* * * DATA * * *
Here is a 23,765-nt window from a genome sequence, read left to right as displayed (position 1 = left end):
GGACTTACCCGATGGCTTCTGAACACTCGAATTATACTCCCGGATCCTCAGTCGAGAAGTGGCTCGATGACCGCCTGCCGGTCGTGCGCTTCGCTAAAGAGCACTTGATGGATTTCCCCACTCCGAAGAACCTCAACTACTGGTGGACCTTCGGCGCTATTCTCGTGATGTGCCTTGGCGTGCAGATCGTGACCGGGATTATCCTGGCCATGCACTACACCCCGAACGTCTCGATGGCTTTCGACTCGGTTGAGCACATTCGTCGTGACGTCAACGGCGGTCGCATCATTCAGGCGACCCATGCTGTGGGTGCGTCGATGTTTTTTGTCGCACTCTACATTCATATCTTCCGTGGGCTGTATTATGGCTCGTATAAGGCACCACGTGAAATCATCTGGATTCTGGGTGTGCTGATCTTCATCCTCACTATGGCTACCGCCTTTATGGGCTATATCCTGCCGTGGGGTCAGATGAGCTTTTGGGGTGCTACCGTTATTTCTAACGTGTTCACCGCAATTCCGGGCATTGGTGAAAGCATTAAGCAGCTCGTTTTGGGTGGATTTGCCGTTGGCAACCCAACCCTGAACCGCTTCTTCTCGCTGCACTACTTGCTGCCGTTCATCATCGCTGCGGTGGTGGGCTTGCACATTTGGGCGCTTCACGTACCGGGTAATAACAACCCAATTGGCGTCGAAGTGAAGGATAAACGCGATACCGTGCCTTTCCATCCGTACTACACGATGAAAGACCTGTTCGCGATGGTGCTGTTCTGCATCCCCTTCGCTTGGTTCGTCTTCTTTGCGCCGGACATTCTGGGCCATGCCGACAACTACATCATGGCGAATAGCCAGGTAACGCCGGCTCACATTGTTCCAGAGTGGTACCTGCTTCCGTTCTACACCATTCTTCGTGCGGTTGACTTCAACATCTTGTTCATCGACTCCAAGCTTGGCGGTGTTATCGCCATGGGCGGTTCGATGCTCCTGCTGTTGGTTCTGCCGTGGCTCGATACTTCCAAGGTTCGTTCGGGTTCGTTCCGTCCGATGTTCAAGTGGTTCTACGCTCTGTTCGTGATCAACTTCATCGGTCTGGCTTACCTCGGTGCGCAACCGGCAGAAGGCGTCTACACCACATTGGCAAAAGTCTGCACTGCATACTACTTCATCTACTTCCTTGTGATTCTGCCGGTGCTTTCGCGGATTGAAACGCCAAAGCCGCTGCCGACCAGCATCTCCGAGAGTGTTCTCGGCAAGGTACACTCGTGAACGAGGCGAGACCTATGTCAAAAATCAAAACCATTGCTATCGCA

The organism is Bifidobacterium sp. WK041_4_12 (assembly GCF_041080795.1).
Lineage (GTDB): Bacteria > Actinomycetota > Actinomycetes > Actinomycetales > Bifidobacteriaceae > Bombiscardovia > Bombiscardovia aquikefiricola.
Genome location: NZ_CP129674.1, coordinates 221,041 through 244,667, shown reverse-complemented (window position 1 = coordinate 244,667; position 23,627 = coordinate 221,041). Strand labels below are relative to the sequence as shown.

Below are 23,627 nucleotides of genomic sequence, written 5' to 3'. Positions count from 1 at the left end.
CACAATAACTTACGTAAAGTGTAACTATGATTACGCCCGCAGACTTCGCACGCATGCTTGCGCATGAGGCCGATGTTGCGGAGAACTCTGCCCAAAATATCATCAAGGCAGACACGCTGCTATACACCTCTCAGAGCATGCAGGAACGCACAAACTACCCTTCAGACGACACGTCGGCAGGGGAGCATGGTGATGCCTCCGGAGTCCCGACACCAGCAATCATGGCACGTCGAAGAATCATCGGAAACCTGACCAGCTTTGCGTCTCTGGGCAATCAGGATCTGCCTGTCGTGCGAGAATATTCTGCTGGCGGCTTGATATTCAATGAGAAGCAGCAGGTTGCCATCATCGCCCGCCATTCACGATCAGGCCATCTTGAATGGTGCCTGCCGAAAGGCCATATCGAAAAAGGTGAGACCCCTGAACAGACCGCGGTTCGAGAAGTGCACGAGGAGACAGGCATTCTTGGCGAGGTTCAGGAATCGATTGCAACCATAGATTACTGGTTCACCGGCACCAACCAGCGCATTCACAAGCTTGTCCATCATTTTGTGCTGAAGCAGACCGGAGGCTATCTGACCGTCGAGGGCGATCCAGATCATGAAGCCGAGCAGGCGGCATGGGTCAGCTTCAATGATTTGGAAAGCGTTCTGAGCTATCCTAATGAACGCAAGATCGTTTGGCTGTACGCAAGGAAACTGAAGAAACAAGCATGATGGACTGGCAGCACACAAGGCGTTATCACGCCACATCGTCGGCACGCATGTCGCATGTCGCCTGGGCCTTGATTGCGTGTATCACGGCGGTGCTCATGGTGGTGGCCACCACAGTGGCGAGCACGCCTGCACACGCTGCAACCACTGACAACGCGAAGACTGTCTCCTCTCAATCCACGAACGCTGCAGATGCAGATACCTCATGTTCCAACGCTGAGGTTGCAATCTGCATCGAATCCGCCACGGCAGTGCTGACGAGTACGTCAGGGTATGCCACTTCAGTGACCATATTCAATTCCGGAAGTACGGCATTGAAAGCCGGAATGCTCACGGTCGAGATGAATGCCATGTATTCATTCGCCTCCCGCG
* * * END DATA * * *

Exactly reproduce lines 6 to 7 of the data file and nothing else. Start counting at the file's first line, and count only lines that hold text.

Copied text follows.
Below are 23,627 nucleotides of genomic sequence, written 5' to 3'. Positions count from 1 at the left end.
CACAATAACTTACGTAAAGTGTAACTATGATTACGCCCGCAGACTTCGCACGCATGCTTGCGCATGAGGCCGATGTTGCGGAGAACTCTGCCCAAAATATCATCAAGGCAGACACGCTGCTATACACCTCTCAGAGCATGCAGGAACGCACAAACTACCCTTCAGACGACACGTCGGCAGGGGAGCATGGTGATGCCTCCGGAGTCCCGACACCAGCAATCATGGCACGTCGAAGAATCATCGGAAACCTGACCAGCTTTGCGTCTCTGGGCAATCAGGATCTGCCTGTCGTGCGAGAATATTCTGCTGGCGGCTTGATATTCAATGAGAAGCAGCAGGTTGCCATCATCGCCCGCCATTCACGATCAGGCCATCTTGAATGGTGCCTGCCGAAAGGCCATATCGAAAAAGGTGAGACCCCTGAACAGACCGCGGTTCGAGAAGTGCACGAGGAGACAGGCATTCTTGGCGAGGTTCAGGAATCGATTGCAACCATAGATTACTGGTTCACCGGCACCAACCAGCGCATTCACAAGCTTGTCCATCATTTTGTGCTGAAGCAGACCGGAGGCTATCTGACCGTCGAGGGCGATCCAGATCATGAAGCCGAGCAGGCGGCATGGGTCAGCTTCAATGATTTGGAAAGCGTTCTGAGCTATCCTAATGAACGCAAGATCGTTTGGCTGTACGCAAGGAAACTGAAGAAACAAGCATGATGGACTGGCAGCACACAAGGCGTTATCACGCCACATCGTCGGCACGCATGTCGCATGTCGCCTGGGCCTTGATTGCGTGTATCACGGCGGTGCTCATGGTGGTGGCCACCACAGTGGCGAGCACGCCTGCACACGCTGCAACCACTGACAACGCGAAGACTGTCTCCTCTCAATCCACGAACGCTGCAGATGCAGATACCTCATGTTCCAACGCTGAGGTTGCAATCTGCATCGAATCCGCCACGGCAGTGCTGACGAGTACGTCAGGGTATGCCACTTCAGTGACCATATTCAATTCCGGAAGTACGGCATTGAAAGCCGGAATGCTCACGGTCGAGATGAATGCCATGTATTCATTCGCCTCCCGCG